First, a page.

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Case Study – Unavoidable pressure damage: criteria to support outcome determination

Case study provided by Kathryn Brechin, Head of Nursing (Acute Services), NHS Fife

Project outline: 

Across all areas of healthcare we are challenged with reducing avoidable harms to patients including harm associated with pressure damage. Within the organisation we report all suspected pressure damage Grade 2 and above, and all suspected damage Grade 3 and above is reported as “major harm”. The major harm reports are then subject to a Rapid Events Investigation and review at a cluster meeting involving the input and expertise of specialist tissue viability practitioners, podiatry, and other ward teams, with the meeting chaired by a senior nurse. The aim of this review is to provide scrutiny to the case review process, identify areas of individual and corporate learning, and recognise areas of good practice. On rare occasions there were cases presented whereby the care given to the patient was recognised to be of a high standard but despite the care a patient received they developed pressure damage. In these cases an identified causative or contributory factor was always recognised, for example, harm occurred due to an overriding life critical event or treatment that either increased risk significantly or restricted/prevented appropriate pressure relieving measures to be put in place. The published evidence provided by the library service allowed the clinical service to produce a detailed guideline providing criteria built into a robust governance framework of transparent review and scrutiny to support a consistent approach to an investigation outcome of unavoidable harm. By recognising that there are a small number of exceptional circumstances where pressure damage is unavoidable, it enables positive feedback to clinical teams recognising the high standards of care delivered, and ensures that the focus of improvement work is reasonably focused on areas where different measures would affect a patient’s outcome and mitigate against harm.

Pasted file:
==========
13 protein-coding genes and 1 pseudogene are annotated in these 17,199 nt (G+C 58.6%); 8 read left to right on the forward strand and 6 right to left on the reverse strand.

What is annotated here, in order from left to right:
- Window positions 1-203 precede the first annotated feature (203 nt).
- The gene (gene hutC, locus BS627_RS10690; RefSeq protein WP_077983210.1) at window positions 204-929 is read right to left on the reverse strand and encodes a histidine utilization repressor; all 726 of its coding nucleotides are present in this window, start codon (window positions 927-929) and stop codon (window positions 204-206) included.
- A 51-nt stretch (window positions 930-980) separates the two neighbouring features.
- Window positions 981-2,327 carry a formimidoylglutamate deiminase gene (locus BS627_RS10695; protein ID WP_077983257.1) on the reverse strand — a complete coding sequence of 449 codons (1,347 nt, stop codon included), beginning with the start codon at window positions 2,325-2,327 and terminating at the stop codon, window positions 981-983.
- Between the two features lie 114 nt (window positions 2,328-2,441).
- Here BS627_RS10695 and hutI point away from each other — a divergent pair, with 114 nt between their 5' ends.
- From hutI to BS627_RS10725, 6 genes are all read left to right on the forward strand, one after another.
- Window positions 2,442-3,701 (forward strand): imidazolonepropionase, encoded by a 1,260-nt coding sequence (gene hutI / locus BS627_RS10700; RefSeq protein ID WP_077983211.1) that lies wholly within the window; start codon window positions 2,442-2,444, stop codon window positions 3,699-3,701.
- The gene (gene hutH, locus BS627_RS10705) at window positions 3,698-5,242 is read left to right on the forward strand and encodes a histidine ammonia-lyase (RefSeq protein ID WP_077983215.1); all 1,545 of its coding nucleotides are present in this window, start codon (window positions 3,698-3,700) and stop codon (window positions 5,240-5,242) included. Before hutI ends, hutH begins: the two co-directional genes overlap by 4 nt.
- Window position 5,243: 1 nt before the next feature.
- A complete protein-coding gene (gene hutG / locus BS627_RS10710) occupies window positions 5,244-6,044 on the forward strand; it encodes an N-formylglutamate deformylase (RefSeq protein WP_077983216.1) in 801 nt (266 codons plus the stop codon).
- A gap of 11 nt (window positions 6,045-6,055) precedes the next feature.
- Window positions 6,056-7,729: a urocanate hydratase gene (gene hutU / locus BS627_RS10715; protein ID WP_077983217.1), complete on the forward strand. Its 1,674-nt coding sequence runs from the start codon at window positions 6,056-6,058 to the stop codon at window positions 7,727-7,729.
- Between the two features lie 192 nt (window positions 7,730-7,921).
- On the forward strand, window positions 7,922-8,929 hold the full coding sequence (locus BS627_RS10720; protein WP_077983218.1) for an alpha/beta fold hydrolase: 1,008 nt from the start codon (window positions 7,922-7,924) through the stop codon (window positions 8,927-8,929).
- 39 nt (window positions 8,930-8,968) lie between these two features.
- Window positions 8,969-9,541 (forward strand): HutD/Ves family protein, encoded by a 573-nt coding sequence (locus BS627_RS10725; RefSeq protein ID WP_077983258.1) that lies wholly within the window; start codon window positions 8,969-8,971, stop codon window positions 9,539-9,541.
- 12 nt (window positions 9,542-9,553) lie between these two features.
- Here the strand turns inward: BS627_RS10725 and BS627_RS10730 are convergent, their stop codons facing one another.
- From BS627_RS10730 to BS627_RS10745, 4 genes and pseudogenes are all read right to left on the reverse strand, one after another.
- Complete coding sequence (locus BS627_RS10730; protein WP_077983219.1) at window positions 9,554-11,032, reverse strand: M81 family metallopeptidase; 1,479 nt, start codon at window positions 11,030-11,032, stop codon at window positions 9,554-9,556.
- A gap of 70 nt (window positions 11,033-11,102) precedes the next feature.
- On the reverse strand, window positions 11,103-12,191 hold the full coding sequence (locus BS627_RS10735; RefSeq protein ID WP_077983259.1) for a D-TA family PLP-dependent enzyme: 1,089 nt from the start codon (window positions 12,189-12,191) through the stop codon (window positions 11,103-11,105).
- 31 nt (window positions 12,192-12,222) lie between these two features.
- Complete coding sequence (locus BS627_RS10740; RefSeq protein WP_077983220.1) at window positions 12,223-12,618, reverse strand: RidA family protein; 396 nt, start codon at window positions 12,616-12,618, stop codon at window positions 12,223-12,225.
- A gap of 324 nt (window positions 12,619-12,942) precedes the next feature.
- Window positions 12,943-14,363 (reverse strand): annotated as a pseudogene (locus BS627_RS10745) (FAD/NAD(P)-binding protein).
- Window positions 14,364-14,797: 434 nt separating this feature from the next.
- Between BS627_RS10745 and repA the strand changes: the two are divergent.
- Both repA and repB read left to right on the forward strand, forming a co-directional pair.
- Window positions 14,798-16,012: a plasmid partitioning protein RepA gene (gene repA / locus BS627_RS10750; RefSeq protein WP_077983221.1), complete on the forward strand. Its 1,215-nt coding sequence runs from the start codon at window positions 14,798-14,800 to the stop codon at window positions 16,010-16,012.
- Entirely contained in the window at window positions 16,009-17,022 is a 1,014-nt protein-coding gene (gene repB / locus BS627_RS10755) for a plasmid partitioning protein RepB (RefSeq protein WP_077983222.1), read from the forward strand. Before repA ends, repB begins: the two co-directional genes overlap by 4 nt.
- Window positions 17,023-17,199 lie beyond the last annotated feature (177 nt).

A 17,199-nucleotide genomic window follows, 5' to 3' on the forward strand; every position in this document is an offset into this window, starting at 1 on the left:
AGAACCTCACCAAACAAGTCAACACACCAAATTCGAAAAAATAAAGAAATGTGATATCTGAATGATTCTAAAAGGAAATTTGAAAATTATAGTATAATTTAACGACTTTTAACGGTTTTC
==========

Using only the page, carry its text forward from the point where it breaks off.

Quote from Senior Charge Nurse, ICU:

“Pressure damage in ICU being reviewed at Tissue Viability cluster review with a sound evidence base behind the tools used to assess unavoidability of harm has been invaluable. This has the outcome of reassuring me that the care delivered to patients in ICU is appropriate with respect to much of the damage that occurs. This approach ensures that changes in delivery of clinical care are focussed on areas where any change will benefit patient care.” Feedback from Tissue Viability Nurse Specialist – “The literature review and library support informed the development of the avoidable/unavoidable criteria. This has raised awareness with both specialists and ward staff that there should be a differentiation between avoidable and unavoidable damage. This has ensured a high level of scrutiny during pressure ulcer investigation from the stage of SBAR and REI/Cluster.”

Quote from Head of Nursing:

“By reviewing the literature provided by the library service I was able to assure myself and the organisation that the approach to assessing and determining an outcome following a critical review of patient harm is consistent, using criteria reflecting the evidence base.”

Further information: 

The use of an evidence base to underpin the standards we measure our practice against allows an informed decision about the local implications and applications of practice, and ensures that the delivery of person-centred high quality care is recognised and celebrated, and that improvement work focuses on areas that can be changed or influenced and that benefit patients in our care.

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